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Julia Johnson Editor in Chief, journalist, blogger The   British   author    Kazuo Ishiguro    has   been   named winner   of   the   2017   Nobel prize   in   literature.   He   was praised    by    the    Swedish Academy    for    his    'novels of   great   emotional   force',   which   it   said   had   'uncovered   the   abyss   beneath our   illusory   sense   of   connection   with   the   world'.   The   author   said   that   in this   age   of   fake   news,   he   initially   didn't   believe   he   had   won,   and   said   the world   has   entered   a   'very   uncertain   time'.   His   most   famous   novels,   The Remains   of   the   Day   and   Never   Let   Me   Go,   were   adapted   into   acclaimed films and he was made an OBE in 1995 “If   you   mix   Jane   Austen   and   Franz   Kafka   then   you   have   Kazuo   Ishiguro in   a   nutshell,   but   you   have   to   add   a   little   bit   of   Marcel   Proust   into   the mix,”    said    Sara    Danius ,    the    permanent    secretary    of    the    Swedish Academy and I agree with her. I   remember   when   I   bought   his   first   book.   I   mean   MY   first   book   written by   him.   It   cost   45   ghn   (name   of   our   local   money)   and   was   expensive.   I studied   in   university   and   was   big   fan   of      Japan   literature. A   Pale   View   of Hills   was   name   of   story. This   is   a   beautiful   novel   that   calls   for   patient   and careful   reading.   I   admire   the   way   it's   constructed.   Ishiguro   is   a   master storyteller   and   has   an   eloquent   way   with   words.   This   novel   was   lovely, absorbing,   and   immensely   readable.   It   just   asked   more   questions   than   it answered. And   for   someone   that   likes   their   mysteries   nicely   resolved   with a bow on top, this was a bit frustrating. A   Pale   View   of   Hills   tells   the   story   of   Etsuko,   a   Japanese   woman   now living   in   England.   Dealing   with   the   recent   suicide   of   her   oldest   daughter, Etsuko   attempts   to   reconstruct   events   and   figure   out   what   happened   by dwelling    on    her    past    and    the    time    when    she    was    living    in    war-torn Nagasaki.   She   recounts   being   pregnant   with   her   daughter,   living   with   a cold,   domineering   husband,   and   her   strange   friendship   with   a   mysterious woman and her young daughter. Strange   things   happen,   not   everything   is   as   it   appears,   and   the   past   and the   present   blur   until   they   are   indistinguishable.   By   the   end   of   the   novel, few things are answered and nothing is certain. On   the   flip   side,   the   book   does   make   you   think   and   I'm   fairly   sure   that readers   will   all   have   different   theories   and   interpretations   of   the   novel's meaning and events. After   that   book   I   read   The   Remains   of   the   Day.   That   book   tastes   like   dry red   wine   with   posh   and   sorrow.   And   than   was      An   Artist   of   the   Floating World.    In    that    book    Kazuo    Ishiguro    offers    readers    of    the    English language    an    authentic    look    at    postwar    Japan,    "a    floating    world"    of changing    cultural    behaviors,    shifting    societal    patterns    and    troubling questions. Just   now   I'am   very   happy   that   Nobel   prize   got   someone   who   is   real interesting   and   decent   author.      Someone   who   can   capture   with   his   story. Absolutely must read that fall!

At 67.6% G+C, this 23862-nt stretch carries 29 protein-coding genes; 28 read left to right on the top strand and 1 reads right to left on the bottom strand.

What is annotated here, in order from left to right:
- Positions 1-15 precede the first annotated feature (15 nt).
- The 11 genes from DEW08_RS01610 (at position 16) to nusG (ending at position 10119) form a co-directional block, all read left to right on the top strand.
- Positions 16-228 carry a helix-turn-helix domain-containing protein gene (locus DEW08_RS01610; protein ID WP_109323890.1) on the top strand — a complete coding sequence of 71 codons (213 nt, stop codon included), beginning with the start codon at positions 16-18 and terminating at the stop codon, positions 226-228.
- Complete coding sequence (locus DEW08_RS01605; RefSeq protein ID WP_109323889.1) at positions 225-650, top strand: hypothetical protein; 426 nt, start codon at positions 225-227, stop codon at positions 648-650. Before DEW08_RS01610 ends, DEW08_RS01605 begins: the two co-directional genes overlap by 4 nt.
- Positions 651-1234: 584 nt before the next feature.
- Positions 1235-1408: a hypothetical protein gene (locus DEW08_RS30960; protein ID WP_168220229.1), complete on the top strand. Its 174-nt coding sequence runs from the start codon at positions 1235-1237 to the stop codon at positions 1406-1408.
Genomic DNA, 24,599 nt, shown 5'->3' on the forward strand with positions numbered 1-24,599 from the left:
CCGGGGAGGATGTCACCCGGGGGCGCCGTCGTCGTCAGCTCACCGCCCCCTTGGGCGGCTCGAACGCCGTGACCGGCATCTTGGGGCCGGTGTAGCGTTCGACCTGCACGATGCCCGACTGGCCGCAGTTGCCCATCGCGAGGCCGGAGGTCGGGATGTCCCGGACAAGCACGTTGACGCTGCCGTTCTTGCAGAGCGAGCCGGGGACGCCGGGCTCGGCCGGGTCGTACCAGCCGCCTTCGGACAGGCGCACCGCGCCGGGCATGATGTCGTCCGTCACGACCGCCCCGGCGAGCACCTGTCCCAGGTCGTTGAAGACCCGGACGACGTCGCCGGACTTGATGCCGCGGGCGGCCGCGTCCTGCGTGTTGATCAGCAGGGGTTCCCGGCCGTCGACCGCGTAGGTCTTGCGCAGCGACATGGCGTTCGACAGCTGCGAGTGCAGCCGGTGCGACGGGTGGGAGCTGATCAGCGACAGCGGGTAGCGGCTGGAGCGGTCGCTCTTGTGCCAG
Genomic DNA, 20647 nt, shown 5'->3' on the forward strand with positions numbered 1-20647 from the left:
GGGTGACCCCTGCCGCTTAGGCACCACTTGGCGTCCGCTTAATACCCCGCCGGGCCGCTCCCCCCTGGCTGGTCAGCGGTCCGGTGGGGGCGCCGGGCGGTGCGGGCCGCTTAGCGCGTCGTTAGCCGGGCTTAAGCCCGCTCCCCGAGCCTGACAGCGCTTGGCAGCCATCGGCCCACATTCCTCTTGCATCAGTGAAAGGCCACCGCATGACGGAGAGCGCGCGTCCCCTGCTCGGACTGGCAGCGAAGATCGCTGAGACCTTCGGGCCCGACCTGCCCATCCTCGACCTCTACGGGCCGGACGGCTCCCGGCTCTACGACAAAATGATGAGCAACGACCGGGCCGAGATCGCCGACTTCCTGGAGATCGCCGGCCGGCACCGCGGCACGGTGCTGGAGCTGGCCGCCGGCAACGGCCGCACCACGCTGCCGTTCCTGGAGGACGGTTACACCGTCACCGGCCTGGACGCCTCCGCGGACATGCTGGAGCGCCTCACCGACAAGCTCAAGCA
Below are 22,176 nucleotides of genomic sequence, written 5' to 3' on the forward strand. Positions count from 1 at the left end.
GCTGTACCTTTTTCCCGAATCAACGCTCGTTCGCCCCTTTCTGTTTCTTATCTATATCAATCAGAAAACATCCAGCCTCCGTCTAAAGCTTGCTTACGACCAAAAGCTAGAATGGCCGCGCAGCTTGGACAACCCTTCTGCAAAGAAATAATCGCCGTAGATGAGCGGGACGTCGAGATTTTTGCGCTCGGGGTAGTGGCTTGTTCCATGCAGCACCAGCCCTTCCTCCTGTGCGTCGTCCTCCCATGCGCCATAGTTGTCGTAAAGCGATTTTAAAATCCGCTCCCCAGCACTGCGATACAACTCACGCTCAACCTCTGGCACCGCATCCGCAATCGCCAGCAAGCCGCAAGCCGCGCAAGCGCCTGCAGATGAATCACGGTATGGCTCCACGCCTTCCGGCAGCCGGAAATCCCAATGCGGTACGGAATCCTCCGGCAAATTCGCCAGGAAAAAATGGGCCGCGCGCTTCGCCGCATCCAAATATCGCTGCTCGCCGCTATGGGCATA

Johnson’s Billings News
JJ’s blog
Hosted by Johnson Computing
They are read.  We are Quoted!!!
  “I hought it was a hoax'” - Kazuo Ishiguro and Nobel prize 2017